As I’m writing and brainstorming for my upcoming book I thought of an interesting phenomena that was reported at one of the Ely, Nevada UFO crash sites as well as a historical alleged flying saucer crash from 1884. What would come to mind if I told you that there have been reports of flying saucers melting away once they touched down on the ground? What if I told you that there is actual evidence floating around to support the claims? The answer to these questions are a definite “yes!” and “they do exist.”
In the Winter of 1952 (or early 1953 depending on who you talk to) as I describe on my website, a glowing metallic object was seen flying above rural Nevada losing altitude quickly. This object, which was said to have been glowing, crashes near a large copper mine outside of Ruth, Nevada. When witnesses arrived at the scene they described something extraordinary; The object was reported to have been dripping a thick molten ooze of some kind as it was lying on a snowbank. One witness described it as “smoking” while another said it “looked wet as if someone has sprayed it with a garden hose.” The eyewitnesses watched in awe until a covert military group arrived at the scene and hauled the object away.
After the military hauled away the unknown object, witnesses reported that the molten ooze that was dripping from the craft left a perfect shape of the craft on the ground where it was sitting. I was told that the ooze hardened into a rock-like substance once it was laying on the ground for a long period of time. Some individuals told me during our interviews that they had, or someone they saw at the time, picked pieces of this up and brought it home. I know of one individual that had the rock sample analyzed and the results claimed that the rock was a form of metal slag.
I’m not sure if the object itself was melting, or if the craft was expelling some kind of liquid for an unknown reason. For the sake of this post, I’m going to lean towards the object was possibly melting. The only things that might cause the object to melt would be the ground, the snow, or something in the atmosphere. It would be interesting to know if the object fused to the metal military trucks when they arrived at Hill Air Force Base due to the metal melting. This is also assuming that the alien craft was made out of a metal substance and not something that we (humans) haven’t discovered yet.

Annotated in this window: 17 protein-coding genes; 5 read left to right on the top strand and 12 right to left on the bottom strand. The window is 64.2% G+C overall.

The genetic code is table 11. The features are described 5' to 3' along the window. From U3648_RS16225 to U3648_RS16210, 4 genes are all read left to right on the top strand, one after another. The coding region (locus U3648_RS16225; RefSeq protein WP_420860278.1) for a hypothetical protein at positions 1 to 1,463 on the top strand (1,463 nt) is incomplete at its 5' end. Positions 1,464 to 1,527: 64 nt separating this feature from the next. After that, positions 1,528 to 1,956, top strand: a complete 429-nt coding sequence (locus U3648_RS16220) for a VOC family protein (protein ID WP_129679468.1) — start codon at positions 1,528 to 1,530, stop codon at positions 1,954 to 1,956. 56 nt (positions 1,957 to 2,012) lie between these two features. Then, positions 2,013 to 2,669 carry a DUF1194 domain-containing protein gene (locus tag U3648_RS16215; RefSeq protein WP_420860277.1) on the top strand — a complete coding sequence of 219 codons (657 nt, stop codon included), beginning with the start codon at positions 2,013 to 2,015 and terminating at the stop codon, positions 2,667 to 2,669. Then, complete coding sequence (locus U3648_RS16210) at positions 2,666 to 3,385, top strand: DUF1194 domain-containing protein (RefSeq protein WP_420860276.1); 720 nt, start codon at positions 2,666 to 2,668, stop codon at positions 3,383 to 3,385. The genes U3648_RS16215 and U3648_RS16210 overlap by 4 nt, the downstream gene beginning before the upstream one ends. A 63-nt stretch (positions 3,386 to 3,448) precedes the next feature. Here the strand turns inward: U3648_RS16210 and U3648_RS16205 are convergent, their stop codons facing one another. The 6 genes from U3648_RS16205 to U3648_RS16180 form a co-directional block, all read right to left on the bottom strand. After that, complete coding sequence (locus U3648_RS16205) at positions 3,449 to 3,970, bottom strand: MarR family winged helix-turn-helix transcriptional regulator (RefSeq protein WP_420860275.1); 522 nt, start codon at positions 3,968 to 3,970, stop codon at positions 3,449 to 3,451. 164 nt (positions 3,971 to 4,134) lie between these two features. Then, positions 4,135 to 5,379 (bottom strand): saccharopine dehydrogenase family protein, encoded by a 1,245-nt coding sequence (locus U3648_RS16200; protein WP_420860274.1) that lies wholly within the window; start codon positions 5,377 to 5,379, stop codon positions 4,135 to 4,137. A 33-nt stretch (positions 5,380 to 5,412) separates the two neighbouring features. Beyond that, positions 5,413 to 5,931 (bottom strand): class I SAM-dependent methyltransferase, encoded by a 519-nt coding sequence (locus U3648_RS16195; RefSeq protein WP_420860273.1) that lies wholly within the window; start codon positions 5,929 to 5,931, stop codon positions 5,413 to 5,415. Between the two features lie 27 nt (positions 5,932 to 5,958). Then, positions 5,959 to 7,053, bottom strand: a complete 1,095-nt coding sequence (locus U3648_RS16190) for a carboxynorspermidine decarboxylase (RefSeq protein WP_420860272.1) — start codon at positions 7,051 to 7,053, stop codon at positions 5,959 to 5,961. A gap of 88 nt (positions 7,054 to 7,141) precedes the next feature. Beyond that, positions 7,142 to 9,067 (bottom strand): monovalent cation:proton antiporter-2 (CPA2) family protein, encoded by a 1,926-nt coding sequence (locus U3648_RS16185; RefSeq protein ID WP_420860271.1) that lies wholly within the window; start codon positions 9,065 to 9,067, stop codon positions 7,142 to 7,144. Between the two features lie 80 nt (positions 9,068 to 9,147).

There’s a similar case that I know of that came out of southwest Nebraska on June 6, 1884. Without going into great detail, an alleged flying saucer was witnessed to have crash landed by a rancher and a group of cowboys. The men rode up to the crash site on horseback and reported seeing various wreckage which they reported to the local newspaper named “The Journal.” The story was originally reported in the newspaper on June 8, 1884 with a follow-up article posted on June 10, 1884.
The June 10 follow-up article states that the men claim that the flying saucer literally dissolved somehow into puddles of jelly. The witnesses claimed that a heavy rain had occurred the previous night and that was the source of the craft dissolving. The crash literally vanished within a few days of the impact.
Many individuals claim that the 1884 Nebraska crash never actually happened. The main concern among skeptics revolves around the dissolving of the object with the rain. I personally think that there is some truth to the Nebraska incident due to the fact that the 1950’s Ely crash has multiple similarities with it. Both crashes in a nutshell involve strange flying craft crashing and slowly melting away for unknown reasons. The Ely craft was laying on a bed of snow and the Nebraska crash was rained on a few days after it had crashed. Both crashes are reported to have partially or fully melted / dissolved.
The descriptions of the melted craft are fairly consistent; a thick molten ooze vs puddles of jelly. They both can go hand-in-hand and coincide with each other. both substances are thick in nature. Would the Ely craft have completely dissolved if it had been left out in the snow for an extended period? That’s intriguing to think of!
What do you think? Send me an email!